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Canaries compensation row may go to tribunal

PUBLISHED: 23:49 07 October 2009 | UPDATED: 14:31 06 July 2010

Colchester United are still intent on pushing for compensation after losing manager Paul Lambert to Norwich City nearly eight weeks ago.

The two clubs have been trying to agree a figure to settle their differences but with the Us and City no closer, the saga looks set to end with a tribunal.

Colchester United are still intent on pushing for compensation after losing manager Paul Lambert to Norwich City nearly eight weeks ago.

The two clubs have been trying to agree a figure to settle their differences but with the Us and City no closer, the saga looks set to end with a tribunal.

And although Lambert's replacement in Essex, Aidy Boothroyd, has kept United's impressive early season form going, United are determined to dig in for the long haul and get the money they feel entitled to following the Scot's defection.

Norwich chief executive David McNally last night refused to comment on the current situation, but Colchester chairman Robbie Cowling said: “We can't agree at the moment and it's looking like it will go to a tribunal. It's a matter that is out of our hands.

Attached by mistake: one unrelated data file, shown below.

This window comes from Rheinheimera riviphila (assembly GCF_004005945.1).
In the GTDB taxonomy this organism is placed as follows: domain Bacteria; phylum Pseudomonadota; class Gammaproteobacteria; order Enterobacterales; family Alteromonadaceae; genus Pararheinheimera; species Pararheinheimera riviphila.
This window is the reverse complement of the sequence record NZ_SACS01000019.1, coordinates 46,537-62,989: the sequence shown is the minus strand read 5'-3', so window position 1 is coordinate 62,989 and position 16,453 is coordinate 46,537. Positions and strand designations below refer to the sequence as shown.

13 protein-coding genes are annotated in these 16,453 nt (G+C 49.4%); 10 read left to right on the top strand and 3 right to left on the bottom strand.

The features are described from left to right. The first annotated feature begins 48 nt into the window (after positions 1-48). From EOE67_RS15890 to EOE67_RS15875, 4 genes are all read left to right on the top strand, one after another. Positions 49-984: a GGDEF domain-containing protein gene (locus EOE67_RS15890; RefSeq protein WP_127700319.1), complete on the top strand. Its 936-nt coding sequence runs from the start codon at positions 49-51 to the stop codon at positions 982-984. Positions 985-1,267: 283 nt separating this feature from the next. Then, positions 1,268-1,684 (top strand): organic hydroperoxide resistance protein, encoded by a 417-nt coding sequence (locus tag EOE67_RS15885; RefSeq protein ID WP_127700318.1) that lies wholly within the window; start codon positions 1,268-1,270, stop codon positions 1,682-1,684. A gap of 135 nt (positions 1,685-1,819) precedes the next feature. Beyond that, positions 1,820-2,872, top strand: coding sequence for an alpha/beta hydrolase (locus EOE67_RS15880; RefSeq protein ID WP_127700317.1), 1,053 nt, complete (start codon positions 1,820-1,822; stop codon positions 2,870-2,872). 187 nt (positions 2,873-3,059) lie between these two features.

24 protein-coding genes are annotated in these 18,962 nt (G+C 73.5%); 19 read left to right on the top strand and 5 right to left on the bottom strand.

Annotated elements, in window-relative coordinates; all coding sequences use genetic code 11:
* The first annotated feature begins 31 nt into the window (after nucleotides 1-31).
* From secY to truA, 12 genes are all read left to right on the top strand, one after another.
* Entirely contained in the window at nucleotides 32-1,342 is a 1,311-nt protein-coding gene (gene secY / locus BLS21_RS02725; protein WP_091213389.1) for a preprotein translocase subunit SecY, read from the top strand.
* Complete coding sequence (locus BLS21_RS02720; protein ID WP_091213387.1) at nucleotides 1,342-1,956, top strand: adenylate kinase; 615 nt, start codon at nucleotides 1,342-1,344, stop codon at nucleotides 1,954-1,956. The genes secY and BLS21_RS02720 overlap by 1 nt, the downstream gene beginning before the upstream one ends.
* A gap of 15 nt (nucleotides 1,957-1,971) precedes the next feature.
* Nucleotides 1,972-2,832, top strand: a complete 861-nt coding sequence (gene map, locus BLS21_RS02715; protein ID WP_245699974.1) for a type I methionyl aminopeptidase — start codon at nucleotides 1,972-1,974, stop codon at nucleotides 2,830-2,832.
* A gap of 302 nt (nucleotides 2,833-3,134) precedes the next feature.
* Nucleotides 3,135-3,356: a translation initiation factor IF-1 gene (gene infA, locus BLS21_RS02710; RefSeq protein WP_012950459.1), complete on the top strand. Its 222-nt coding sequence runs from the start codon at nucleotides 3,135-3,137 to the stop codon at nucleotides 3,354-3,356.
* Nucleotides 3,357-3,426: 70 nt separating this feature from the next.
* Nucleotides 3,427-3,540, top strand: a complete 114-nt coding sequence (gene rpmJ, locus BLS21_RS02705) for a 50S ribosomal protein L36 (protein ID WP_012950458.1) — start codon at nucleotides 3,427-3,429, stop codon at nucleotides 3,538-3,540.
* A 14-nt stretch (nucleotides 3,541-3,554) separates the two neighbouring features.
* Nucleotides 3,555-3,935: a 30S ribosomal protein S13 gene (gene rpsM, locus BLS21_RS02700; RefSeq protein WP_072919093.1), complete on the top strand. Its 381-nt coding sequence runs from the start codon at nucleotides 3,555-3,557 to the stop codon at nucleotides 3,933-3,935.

“I don't think it will happen quickly and there will be no knee-jerk reactions from us. It is not a matter that can be rushed and I will do whatever is best for Colchester United - whether it takes a long time or not.”

The issue looks set to be decided by an independent body, after Lambert quit Colchester on August 18 - just a week after overseeing City's 7-1 humiliation to United at Carrow Road.

Having originally turned down a request for Norwich to “appoint” Lambert without any interview, Cowling eventually allowed the Scot to be interviewed for the Norwich job after Lambert admitted he was finding it difficult to focus on his role at the Us - but only providing there was no offer of employment from Norwich or any breach of Lambert's Colchester contract until compensation was agreed.

Cowling revealed soon after Lambert's departure the two clubs were six figures apart in their compensation negotiations.

Lambert was followed to Carrow Road by several of his back room staff.

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